Trade union density and social expenditure: a longitudinal analysis of policy feedback effects in OECD countries, 1980–2010

Marc Hooghe, Jennifer Oser

Research output: Contribution to journalArticlepeer-review

8 Scopus citations

Abstract

Two causal mechanisms have been invoked to explain the positive correlation between union membership and social expenditure. Unions try to influence policy, but they are also more successful in mobilizing members in economic systems in which actors engage in co-ordinated strategic interaction. Applying insights from the policy feedback and comparative capitalism literatures, our analysis indicates that union density is a determinant of social expenditure. A strong policy feedback effect is also present whereby social expenditure has a positive effect on union density. We find a positive effect of union density on social expenditure in co-ordinated market economies, but not in liberal market economies. We discuss the implications of these findings for citizens’ capacity to influence policy in varied contexts and for the ‘varieties of capitalism’ literature, and we close with some speculation about the implications of these findings in the current economic downturn.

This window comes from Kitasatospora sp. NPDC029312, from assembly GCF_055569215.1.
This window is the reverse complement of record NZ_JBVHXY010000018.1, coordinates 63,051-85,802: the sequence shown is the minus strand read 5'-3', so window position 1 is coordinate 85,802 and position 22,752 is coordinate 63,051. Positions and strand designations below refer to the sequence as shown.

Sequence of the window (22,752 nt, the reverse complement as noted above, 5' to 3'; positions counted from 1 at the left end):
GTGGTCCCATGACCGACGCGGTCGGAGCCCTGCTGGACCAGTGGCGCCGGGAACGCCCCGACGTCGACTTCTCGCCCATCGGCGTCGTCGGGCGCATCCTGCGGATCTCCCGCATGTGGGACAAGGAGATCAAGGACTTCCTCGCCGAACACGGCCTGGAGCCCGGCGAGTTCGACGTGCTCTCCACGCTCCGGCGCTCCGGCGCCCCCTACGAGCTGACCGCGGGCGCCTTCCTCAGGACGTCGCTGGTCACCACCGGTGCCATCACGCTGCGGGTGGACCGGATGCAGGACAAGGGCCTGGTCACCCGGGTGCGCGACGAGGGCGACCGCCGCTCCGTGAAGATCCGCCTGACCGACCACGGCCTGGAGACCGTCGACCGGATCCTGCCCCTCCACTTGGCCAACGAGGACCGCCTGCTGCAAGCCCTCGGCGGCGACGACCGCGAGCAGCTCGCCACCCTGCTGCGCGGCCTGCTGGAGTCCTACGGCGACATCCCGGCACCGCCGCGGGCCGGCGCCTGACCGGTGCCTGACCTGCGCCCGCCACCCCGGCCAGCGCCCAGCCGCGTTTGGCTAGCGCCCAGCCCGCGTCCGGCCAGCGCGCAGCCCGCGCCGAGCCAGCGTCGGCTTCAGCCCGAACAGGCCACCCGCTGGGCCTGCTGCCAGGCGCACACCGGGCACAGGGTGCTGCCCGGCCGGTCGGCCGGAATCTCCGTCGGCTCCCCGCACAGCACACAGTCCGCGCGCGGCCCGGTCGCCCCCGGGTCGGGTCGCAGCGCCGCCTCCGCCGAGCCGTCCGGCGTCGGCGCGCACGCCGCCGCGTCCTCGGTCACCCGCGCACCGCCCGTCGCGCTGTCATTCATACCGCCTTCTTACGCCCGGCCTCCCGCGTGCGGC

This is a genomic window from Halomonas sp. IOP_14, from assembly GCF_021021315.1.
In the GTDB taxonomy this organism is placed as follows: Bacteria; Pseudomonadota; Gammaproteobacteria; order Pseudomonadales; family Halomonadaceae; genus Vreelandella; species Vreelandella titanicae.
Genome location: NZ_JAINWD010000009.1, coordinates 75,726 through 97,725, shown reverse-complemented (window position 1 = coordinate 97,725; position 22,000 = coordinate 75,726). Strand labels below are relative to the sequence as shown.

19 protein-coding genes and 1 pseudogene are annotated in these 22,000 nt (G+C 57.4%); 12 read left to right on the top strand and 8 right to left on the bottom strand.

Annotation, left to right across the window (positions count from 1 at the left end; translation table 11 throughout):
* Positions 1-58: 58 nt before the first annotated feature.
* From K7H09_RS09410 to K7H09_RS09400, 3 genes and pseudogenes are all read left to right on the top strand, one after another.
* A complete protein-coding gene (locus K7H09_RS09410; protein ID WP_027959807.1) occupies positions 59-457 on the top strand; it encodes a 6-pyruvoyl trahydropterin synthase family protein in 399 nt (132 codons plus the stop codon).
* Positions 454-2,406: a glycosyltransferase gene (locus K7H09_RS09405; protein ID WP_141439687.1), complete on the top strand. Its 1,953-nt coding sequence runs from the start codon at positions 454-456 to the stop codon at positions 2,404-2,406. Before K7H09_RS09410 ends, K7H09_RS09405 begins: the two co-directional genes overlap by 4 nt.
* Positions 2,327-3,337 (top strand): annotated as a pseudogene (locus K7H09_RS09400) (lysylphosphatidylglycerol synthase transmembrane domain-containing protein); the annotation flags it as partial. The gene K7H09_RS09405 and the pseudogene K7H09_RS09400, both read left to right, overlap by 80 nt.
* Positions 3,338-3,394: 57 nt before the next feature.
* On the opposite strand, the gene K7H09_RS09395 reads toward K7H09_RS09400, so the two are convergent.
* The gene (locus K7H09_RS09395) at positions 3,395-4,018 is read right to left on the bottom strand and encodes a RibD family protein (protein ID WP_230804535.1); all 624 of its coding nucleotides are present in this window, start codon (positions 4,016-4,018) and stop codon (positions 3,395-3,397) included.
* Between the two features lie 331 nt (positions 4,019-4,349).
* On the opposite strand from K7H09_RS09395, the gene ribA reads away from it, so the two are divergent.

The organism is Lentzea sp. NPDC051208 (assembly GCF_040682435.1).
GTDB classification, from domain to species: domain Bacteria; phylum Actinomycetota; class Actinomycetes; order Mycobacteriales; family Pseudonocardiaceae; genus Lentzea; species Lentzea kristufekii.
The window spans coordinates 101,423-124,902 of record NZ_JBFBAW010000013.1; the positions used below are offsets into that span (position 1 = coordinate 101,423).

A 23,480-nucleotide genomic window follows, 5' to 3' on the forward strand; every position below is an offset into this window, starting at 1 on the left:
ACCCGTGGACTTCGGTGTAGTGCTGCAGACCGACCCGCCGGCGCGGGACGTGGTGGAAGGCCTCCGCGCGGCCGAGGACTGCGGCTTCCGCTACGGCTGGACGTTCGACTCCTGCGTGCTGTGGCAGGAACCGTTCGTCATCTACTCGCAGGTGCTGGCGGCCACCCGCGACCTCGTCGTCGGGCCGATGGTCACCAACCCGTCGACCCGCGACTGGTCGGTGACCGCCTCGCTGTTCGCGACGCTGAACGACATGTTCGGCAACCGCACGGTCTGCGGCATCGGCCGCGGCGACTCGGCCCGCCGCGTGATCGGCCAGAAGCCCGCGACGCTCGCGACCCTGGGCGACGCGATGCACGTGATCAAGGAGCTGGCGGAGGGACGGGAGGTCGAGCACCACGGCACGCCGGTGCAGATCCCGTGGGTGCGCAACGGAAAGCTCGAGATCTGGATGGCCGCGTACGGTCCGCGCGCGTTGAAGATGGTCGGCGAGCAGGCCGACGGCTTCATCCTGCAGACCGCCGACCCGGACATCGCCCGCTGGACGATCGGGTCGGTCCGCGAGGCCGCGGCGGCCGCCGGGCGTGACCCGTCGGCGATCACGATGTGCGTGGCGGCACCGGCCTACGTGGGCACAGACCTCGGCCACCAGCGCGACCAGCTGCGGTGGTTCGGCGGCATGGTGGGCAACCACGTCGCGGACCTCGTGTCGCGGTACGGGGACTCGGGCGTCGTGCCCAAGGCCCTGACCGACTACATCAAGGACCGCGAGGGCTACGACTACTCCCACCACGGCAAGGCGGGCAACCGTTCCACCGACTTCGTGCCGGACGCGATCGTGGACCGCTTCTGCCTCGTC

Original languageEnglish
Pages (from-to)1520-1542
Number of pages23
JournalJournal of European Public Policy
Volume23
Issue number10
DOIs
StatePublished - 25 Nov 2016

Keywords

  • Collective policy actors
  • policy effects
  • policy feedback
  • social expenditure
  • trade unions
  • varieties of capitalism

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